Yves Léveillé presents Triptyque, a musical event celebrating his 30-year career, and consisting of three highly contrasting evenings. The prolific pianist-composer will be inviting major jazz figures he has encountered during his career to share the stage with him: the En trois couleurs trio, the new Quintette (Yannick Rieu, Guy Boisvert, Jacques Kuba Séguin, Kevin Warren and Yves Léveillé), and the duo Y2, where he performs with the saxophonist Yannick Rieu. The performances will be presented from May 10 to 12, 2017 at Théâtre Outremont.


Yves Léveillé and Yannick Rieu joined forces to form the piano – saxophone duo Y2. They propose an introspective dialogue where two different visions of the world interact instinctively in a spare and delicate aesthetic. The repertoire of the two musicians forms the basis of this new collaboration, along with a series of new pieces created for the occasion.


Motivated by the desire to collaborate with musicians he admires and with whom he has worked a little or not at all, Yves Léveillé decided to create a new quintet. The ensemble composed of Yannick Rieu, Guy Boisvert, Jacques Kuba Séguin, Kevin Warren and Yves Léveillé will revisit Léveillé's musical repertoire of the past 30 years as portrayed in his seven eponymous albums. It will present a program of finely honed original works by a man who cultivates both the art of melodic and harmonic beauty, and distinctive piano performance.

Simard, Bourassa, Léveillé …..En trois couleurs ("Simard, Bourassa, Léveillé …..In Three Colors")

(percussion, marimba, vibraphone and two pianos)

Comprised of percussionist and musical director Marie-Josée Simard, alongside pianists François Bourassa and Yves Léveillé, this new project offers a musical approach in which improvisation and contemporary music come together. The program will feature works by both pianists, allowing for a balance between contemporary jazz and new music.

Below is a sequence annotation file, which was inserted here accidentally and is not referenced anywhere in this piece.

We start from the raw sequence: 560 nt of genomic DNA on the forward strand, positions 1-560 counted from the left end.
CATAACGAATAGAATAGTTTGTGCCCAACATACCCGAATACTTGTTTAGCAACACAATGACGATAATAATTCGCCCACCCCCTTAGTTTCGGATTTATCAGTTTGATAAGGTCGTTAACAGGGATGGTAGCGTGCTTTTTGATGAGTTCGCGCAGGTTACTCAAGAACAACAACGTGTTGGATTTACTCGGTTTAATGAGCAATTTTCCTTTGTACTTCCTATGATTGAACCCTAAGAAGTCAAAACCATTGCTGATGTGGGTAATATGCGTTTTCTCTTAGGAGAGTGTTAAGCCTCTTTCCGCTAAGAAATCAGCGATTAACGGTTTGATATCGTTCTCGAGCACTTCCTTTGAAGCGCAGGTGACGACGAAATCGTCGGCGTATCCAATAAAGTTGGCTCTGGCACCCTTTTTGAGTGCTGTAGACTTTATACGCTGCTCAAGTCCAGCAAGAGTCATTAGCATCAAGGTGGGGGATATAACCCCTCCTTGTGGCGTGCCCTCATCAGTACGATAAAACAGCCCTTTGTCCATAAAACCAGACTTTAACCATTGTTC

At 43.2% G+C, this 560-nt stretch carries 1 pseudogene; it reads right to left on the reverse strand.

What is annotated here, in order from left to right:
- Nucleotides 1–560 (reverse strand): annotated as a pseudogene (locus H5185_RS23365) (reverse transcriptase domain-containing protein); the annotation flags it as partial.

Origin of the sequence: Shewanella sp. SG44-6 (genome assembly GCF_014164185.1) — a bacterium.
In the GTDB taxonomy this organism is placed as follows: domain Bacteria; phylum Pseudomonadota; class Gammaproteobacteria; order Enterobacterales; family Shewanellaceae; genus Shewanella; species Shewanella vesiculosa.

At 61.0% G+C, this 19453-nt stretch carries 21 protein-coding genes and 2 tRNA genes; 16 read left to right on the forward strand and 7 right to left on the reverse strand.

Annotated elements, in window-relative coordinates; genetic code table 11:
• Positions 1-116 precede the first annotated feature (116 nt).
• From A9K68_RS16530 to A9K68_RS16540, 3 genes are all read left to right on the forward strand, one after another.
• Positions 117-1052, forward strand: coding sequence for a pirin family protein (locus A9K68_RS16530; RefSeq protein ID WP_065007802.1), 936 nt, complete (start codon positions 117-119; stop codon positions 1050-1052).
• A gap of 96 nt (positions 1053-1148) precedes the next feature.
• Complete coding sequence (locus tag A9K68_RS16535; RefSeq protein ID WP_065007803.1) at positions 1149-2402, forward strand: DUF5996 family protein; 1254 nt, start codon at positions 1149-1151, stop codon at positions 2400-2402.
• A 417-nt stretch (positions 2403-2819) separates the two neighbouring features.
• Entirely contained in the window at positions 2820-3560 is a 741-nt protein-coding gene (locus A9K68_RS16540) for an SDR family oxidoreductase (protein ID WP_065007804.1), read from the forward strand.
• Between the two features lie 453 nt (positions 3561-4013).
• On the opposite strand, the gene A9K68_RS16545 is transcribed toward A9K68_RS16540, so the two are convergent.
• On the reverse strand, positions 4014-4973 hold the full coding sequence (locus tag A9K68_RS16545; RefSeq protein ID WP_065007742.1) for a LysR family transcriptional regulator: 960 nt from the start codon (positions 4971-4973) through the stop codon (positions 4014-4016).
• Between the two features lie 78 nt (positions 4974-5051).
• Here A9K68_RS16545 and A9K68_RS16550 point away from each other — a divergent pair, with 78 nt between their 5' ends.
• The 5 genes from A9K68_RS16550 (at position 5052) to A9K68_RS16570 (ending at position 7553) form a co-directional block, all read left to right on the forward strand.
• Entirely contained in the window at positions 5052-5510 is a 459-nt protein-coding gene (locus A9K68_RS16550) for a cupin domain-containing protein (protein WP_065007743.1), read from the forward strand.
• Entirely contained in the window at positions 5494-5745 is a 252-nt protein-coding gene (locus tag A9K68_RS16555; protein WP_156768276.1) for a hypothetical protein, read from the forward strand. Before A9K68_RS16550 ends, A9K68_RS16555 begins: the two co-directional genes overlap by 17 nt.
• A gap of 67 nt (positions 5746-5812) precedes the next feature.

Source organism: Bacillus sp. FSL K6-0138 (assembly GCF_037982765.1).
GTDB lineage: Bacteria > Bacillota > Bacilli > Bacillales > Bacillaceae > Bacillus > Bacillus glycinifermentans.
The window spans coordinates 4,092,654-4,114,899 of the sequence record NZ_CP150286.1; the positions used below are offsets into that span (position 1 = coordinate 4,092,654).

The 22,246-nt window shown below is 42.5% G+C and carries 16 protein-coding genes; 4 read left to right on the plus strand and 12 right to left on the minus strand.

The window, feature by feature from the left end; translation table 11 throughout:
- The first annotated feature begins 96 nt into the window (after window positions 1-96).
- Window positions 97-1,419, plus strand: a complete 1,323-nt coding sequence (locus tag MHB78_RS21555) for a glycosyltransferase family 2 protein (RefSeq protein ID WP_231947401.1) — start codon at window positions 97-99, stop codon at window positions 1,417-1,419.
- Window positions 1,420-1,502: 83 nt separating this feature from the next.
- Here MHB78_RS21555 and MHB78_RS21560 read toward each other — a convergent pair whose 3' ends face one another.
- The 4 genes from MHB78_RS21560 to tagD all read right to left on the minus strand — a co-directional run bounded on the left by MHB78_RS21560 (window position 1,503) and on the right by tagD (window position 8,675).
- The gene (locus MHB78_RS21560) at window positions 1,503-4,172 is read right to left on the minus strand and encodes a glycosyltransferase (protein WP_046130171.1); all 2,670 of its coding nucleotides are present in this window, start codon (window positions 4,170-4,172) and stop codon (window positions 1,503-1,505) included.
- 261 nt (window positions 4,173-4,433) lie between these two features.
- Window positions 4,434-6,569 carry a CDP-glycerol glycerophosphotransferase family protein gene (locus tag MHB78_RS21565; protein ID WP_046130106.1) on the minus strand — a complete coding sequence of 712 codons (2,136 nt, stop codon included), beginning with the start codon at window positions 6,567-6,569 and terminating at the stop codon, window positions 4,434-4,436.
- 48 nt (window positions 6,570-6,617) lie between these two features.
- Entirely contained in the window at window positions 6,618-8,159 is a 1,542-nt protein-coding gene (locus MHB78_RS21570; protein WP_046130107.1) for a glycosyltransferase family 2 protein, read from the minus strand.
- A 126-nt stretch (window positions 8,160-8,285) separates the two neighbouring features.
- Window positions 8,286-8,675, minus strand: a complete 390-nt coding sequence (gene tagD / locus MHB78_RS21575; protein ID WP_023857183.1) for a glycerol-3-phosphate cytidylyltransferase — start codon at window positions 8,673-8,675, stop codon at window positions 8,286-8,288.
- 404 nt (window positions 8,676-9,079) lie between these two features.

Essences des bois

Winner Prix Opus, category: Jazz and word music.

Difficult to resist the flood of imagery and the muffled waves of the woodwinds set in motion by the latest album from the composer/pianist Yves Léveillé. In this septet for flutes, oboes, English horn, clarinets, saxophones, piano, bass and drums, the Montreal musician creates a luminous balance between the colours of the woodwinds and the supple energy of the rhythm section. Shifting from the pursuit of ideal phrasing to the complex and the lyrical, Léveillé persistently strives for jazz-like beauty. The musical clarity, a sign of the composer’s maturity, is combined with graceful tones and a purity of playing, all of which give a shimmering, dreamy resonance to the ensemble. With ample room for virtuosity and musical intelligence, this encounter between seven exceptional musicians is deeply moving.

Yves Léveillé Quartet


Founded by pianist and composer Yves Léveillé, the quartet brings together some of the best musicians on the Quebec jazz scene.

Their album Chorégraphie features original compositions by the pianist and showcases the talent and interaction between the four musicians.

The composer's music draws from various sources: contemporary and traditional jazz, as well as classical and world music.

Yves Léveillé - piano andcompositions
Roberto Murray - saxophones
Adrian Vedady - accoustic bass
Alain Bastien - drums

Danse-moi ("Dance me")


With the objective of exploring new vistas for creation, les Productions Yves Léveillé will present this year a new project in which the quartet will team up with three young graduates from the École de danse contemporaine de Montréal for an evening where dance, jazz and improvised music engage in fertile dialogue.

Musicians peforming live in an acoustic setting, dancers reacting in real time, it promises to be a joy for the eyes and ears!

Featuring the Yves Léveillé Quartet and dancers Mari-Pier Bazinet, Elise Bergeron and Nicolas Patry.

Japan project: mémoires et improvisations


Teaming up Yves Léveillé with collaborators Eri Yamamoto (piano) and Ikuo Takeuchi (drums), this new project offers a musical journey at the confluence of Japanese and North-American musical idioms.

Thanks to grants from the Conseil des arts et des lettres du Québec and the New York State Council of the Arts, Yves Léveillé spent several months in New York City in the fall of 2012 to work on this project with his Japanese collaborators.